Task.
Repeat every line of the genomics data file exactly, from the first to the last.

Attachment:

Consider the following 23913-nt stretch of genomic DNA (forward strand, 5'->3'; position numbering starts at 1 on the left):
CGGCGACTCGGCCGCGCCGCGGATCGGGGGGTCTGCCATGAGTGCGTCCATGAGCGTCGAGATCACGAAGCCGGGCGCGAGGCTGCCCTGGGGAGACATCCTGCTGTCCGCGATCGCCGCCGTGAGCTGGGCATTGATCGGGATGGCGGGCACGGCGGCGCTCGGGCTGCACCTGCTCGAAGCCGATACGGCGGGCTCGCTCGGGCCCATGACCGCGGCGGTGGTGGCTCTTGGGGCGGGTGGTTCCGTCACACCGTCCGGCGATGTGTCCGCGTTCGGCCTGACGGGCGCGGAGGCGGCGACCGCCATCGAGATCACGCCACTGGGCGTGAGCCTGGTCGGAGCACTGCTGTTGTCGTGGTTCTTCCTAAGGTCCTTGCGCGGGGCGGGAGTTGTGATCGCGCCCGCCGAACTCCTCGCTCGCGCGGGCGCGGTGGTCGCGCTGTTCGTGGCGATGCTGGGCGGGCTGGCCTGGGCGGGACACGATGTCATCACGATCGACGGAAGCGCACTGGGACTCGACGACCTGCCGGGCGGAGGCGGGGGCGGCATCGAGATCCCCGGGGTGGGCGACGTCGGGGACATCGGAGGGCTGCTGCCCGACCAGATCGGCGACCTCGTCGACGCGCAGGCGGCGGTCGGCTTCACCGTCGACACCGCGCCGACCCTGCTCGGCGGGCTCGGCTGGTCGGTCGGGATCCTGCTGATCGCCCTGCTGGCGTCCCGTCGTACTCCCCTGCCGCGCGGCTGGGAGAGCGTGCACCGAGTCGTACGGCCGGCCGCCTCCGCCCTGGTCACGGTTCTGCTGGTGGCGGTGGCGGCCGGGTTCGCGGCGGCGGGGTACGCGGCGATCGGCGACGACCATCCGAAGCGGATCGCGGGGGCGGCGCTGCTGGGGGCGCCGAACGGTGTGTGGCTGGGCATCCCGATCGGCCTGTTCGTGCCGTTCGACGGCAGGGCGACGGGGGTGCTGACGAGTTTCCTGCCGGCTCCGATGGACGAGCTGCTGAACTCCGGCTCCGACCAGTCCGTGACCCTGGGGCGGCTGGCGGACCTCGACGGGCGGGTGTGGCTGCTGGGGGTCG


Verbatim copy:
Consider the following 23913-nt stretch of genomic DNA (forward strand, 5'->3'; position numbering starts at 1 on the left):
CGGCGACTCGGCCGCGCCGCGGATCGGGGGGTCTGCCATGAGTGCGTCCATGAGCGTCGAGATCACGAAGCCGGGCGCGAGGCTGCCCTGGGGAGACATCCTGCTGTCCGCGATCGCCGCCGTGAGCTGGGCATTGATCGGGATGGCGGGCACGGCGGCGCTCGGGCTGCACCTGCTCGAAGCCGATACGGCGGGCTCGCTCGGGCCCATGACCGCGGCGGTGGTGGCTCTTGGGGCGGGTGGTTCCGTCACACCGTCCGGCGATGTGTCCGCGTTCGGCCTGACGGGCGCGGAGGCGGCGACCGCCATCGAGATCACGCCACTGGGCGTGAGCCTGGTCGGAGCACTGCTGTTGTCGTGGTTCTTCCTAAGGTCCTTGCGCGGGGCGGGAGTTGTGATCGCGCCCGCCGAACTCCTCGCTCGCGCGGGCGCGGTGGTCGCGCTGTTCGTGGCGATGCTGGGCGGGCTGGCCTGGGCGGGACACGATGTCATCACGATCGACGGAAGCGCACTGGGACTCGACGACCTGCCGGGCGGAGGCGGGGGCGGCATCGAGATCCCCGGGGTGGGCGACGTCGGGGACATCGGAGGGCTGCTGCCCGACCAGATCGGCGACCTCGTCGACGCGCAGGCGGCGGTCGGCTTCACCGTCGACACCGCGCCGACCCTGCTCGGCGGGCTCGGCTGGTCGGTCGGGATCCTGCTGATCGCCCTGCTGGCGTCCCGTCGTACTCCCCTGCCGCGCGGCTGGGAGAGCGTGCACCGAGTCGTACGGCCGGCCGCCTCCGCCCTGGTCACGGTTCTGCTGGTGGCGGTGGCGGCCGGGTTCGCGGCGGCGGGGTACGCGGCGATCGGCGACGACCATCCGAAGCGGATCGCGGGGGCGGCGCTGCTGGGGGCGCCGAACGGTGTGTGGCTGGGCATCCCGATCGGCCTGTTCGTGCCGTTCGACGGCAGGGCGACGGGGGTGCTGACGAGTTTCCTGCCGGCTCCGATGGACGAGCTGCTGAACTCCGGCTCCGACCAGTCCGTGACCCTGGGGCGGCTGGCGGACCTCGACGGGCGGGTGTGGCTGCTGGGGGTCG